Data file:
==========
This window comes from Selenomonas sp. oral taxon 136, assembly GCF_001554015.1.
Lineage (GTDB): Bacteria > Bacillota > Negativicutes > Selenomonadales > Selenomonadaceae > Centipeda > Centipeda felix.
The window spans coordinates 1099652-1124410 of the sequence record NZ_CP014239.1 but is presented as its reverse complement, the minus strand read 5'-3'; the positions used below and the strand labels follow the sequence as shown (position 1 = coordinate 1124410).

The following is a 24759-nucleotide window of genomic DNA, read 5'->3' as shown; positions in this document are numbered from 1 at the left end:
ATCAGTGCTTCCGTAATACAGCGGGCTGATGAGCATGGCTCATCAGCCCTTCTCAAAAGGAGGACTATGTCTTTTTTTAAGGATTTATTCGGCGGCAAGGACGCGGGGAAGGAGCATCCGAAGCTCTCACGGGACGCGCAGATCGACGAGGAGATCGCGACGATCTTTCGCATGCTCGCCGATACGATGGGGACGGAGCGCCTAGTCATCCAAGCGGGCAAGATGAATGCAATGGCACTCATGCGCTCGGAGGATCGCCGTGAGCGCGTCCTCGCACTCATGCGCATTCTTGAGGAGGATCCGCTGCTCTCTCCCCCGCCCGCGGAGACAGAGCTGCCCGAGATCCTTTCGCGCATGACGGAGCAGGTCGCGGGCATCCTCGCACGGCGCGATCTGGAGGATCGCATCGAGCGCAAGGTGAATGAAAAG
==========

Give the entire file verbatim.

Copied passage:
This window comes from Selenomonas sp. oral taxon 136, assembly GCF_001554015.1.
Lineage (GTDB): Bacteria > Bacillota > Negativicutes > Selenomonadales > Selenomonadaceae > Centipeda > Centipeda felix.
The window spans coordinates 1099652-1124410 of the sequence record NZ_CP014239.1 but is presented as its reverse complement, the minus strand read 5'-3'; the positions used below and the strand labels follow the sequence as shown (position 1 = coordinate 1124410).

The following is a 24759-nucleotide window of genomic DNA, read 5'->3' as shown; positions in this document are numbered from 1 at the left end:
ATCAGTGCTTCCGTAATACAGCGGGCTGATGAGCATGGCTCATCAGCCCTTCTCAAAAGGAGGACTATGTCTTTTTTTAAGGATTTATTCGGCGGCAAGGACGCGGGGAAGGAGCATCCGAAGCTCTCACGGGACGCGCAGATCGACGAGGAGATCGCGACGATCTTTCGCATGCTCGCCGATACGATGGGGACGGAGCGCCTAGTCATCCAAGCGGGCAAGATGAATGCAATGGCACTCATGCGCTCGGAGGATCGCCGTGAGCGCGTCCTCGCACTCATGCGCATTCTTGAGGAGGATCCGCTGCTCTCTCCCCCGCCCGCGGAGACAGAGCTGCCCGAGATCCTTTCGCGCATGACGGAGCAGGTCGCGGGCATCCTCGCACGGCGCGATCTGGAGGATCGCATCGAGCGCAAGGTGAATGAAAAG